Despite falling well below the 250-employee benchmark that makes it a legal requirement, Carparison is currently compiling their gender pay gap report for 2021 and we intend to reflect and act on its findings.

Kate, Emma and Charlotte

Kate, Emma and Charlotte (left to right)

As for gender balance, I would say we aren’t far off 50/50. It's all about the right person for the job though, regardless of gender, which is what Carparison has always done well. As a team we are lucky to have some very talented and positive role models who happen to be females.

- Chris Tripp, Leasing Consultant and Loyalty Specialist

Diversity during turmoil.

We’re not alone in our appetite for greater gender diversity within our sector.

The automotive industry, like many others, is going through a prolonged period of change. Brexit, Covid-19 and the climate crisis are driving up costs, limiting supply and causing consumer sentiment to fluctuate unpredictably.

It is, however, times of turmoil that command action: what in evolutionary terms is called survival of the fittest. Unavoidable elements of this process are, as Deloitte’s report states, “an increased focus on driving efficiencies, cost-base restructuring and the disposal of non-core assets.”

But often this also requires a greater commitment from and therefore spotlight on a business’ people. They continue, “it is clear that gender diversity can help automotive companies gain a competitive advantage.”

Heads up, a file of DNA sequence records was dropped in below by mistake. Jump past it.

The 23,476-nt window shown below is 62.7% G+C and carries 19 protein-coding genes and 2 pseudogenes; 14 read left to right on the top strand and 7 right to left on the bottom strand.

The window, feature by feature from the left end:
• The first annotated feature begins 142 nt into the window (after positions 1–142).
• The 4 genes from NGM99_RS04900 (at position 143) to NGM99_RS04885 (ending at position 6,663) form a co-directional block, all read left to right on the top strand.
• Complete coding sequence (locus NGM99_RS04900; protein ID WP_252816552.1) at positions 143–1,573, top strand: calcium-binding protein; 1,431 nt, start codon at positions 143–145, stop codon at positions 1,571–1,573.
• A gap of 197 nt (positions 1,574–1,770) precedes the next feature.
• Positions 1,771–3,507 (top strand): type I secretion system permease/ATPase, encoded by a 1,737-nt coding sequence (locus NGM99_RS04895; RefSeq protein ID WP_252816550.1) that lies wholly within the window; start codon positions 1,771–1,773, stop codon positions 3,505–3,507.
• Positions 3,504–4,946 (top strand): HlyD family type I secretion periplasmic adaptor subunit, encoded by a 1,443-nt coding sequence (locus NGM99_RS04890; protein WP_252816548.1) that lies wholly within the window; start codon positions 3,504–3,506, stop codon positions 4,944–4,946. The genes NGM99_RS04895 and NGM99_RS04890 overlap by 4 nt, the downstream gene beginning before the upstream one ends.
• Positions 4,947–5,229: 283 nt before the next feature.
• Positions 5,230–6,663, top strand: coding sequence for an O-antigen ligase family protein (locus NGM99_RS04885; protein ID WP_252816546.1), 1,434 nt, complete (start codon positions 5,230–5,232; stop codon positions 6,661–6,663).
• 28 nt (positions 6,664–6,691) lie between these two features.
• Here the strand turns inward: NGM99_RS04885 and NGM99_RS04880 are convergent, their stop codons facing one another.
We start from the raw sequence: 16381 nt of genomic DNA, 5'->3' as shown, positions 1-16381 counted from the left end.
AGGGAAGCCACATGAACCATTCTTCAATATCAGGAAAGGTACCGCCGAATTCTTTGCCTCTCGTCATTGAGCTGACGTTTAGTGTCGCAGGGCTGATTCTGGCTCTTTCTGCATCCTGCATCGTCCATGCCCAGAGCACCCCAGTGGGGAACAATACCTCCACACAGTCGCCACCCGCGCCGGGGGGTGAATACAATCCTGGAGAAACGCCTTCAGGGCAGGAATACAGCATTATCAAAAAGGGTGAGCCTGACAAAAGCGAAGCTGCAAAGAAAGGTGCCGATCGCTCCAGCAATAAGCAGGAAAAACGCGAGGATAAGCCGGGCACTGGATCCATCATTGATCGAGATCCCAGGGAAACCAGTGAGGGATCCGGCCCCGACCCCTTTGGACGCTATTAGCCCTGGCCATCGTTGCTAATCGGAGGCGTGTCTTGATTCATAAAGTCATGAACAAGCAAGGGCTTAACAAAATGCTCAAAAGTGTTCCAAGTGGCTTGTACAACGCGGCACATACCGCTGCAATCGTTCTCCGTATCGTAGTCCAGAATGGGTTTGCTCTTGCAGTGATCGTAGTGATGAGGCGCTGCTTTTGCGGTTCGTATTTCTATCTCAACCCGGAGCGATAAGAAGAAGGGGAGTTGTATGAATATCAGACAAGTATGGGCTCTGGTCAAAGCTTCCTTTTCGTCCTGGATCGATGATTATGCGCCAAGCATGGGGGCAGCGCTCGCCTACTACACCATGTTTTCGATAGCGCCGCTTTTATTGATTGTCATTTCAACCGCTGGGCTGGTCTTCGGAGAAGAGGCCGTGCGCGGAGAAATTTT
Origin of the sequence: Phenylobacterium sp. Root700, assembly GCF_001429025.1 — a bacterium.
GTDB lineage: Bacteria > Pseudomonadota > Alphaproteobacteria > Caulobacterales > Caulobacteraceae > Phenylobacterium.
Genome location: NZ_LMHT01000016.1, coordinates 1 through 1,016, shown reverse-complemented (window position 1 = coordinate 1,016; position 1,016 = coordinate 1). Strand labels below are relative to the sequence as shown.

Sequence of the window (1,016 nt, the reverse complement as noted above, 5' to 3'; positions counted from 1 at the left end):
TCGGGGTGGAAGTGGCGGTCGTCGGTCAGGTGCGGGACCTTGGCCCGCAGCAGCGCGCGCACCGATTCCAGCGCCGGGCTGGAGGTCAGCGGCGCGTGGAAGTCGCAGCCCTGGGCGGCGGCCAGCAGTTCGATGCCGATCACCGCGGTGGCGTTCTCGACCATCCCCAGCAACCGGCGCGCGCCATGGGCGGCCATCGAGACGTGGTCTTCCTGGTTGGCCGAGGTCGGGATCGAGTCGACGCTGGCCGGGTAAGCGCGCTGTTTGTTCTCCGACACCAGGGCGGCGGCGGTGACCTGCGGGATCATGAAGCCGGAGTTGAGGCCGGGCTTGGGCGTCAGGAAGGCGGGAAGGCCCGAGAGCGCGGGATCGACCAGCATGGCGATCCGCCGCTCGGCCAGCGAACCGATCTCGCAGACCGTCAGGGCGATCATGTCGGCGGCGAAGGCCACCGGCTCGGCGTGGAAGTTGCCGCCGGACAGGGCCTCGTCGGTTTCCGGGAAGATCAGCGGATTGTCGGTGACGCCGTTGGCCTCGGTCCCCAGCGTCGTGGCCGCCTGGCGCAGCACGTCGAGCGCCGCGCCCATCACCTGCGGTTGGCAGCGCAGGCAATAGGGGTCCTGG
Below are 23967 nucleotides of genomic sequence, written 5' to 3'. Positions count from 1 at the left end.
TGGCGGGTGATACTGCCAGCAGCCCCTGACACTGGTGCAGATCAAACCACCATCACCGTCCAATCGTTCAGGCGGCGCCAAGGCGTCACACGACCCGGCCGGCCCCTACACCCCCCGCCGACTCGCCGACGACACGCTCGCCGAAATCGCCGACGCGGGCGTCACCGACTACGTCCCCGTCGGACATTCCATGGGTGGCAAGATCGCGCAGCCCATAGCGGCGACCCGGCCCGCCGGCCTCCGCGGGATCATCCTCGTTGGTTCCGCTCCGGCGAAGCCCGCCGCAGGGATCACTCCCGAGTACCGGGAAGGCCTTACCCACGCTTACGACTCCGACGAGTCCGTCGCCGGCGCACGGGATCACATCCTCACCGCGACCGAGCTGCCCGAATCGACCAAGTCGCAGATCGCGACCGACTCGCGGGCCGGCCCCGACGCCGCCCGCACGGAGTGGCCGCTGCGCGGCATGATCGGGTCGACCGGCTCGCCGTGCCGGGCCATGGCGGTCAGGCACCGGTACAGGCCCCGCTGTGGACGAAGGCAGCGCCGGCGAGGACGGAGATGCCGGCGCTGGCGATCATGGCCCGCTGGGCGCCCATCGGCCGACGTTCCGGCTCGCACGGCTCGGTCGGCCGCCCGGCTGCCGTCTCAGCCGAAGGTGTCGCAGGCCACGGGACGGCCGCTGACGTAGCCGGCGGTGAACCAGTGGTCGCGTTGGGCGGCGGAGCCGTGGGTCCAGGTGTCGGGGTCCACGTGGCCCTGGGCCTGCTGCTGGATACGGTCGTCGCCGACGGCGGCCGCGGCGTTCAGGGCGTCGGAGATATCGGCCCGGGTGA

They cite reasons such as:

  • Diversity of thinking in leadership quantifiably enhances an organisation’s innovation
  • Diverse groups have greater propensity of spotting and reducing risks
  • An environment of exclusion causes an immediate 25% decline in staff performance

Reassuringly, the majority of women surveyed by Deloitte (71%) have seen positive change in their workplace over the last five years.

Yas, Sonia and Louise

Yasmin, Sonia and Louise (left to right)

Working for Carparison is fun and exciting, with lots of opportunites as the business is continuing to grow. There's a great gender mix and we all bounce off one another.

- Louise Bowden, Sales Administrator

Men maintaining momentum

It is undeniable: the role of the men in this movement – within the automotive industry and every other - is crucial.

The advancement of women in any environment is hindered if not completely derailed when considered as being at the expense of men. In fact, those who identify as men play an equal role in the success of this movement and the benefits of gender diversity are unachievable without them and their genuine buy-in.

Harvard Business Review have released an incredibly insightful piece titled 'How men can become better allies to women'. It states that “Evidence shows that when men are deliberately engaged in gender inclusion programs, 96% of organisations see progress – compared to only 30% of organisations when men are not engaged.” They continue, “Without the avid support of men, often the most powerful stakeholders in most large corporations, significant progress toward ending gender disparities is unlikely.”

Not only is male inclusion helpful to progress, it’s pivotal.

The roadmap for Carparison

Here at Carparison, we are committed to doing the best by our employees and giving equal representation, opportunity and reason for engagement. We’re prepared for this to require constant scrutiny, involvement and evolution and don’t intend to take our foot off the accelerator. 

However, our successes in gender diversity shouldn’t and doesn’t cover over other areas of representation in which we hope, and need, to improve.

We’re proud of where we are, but certainly haven’t lost sight of where we’re going.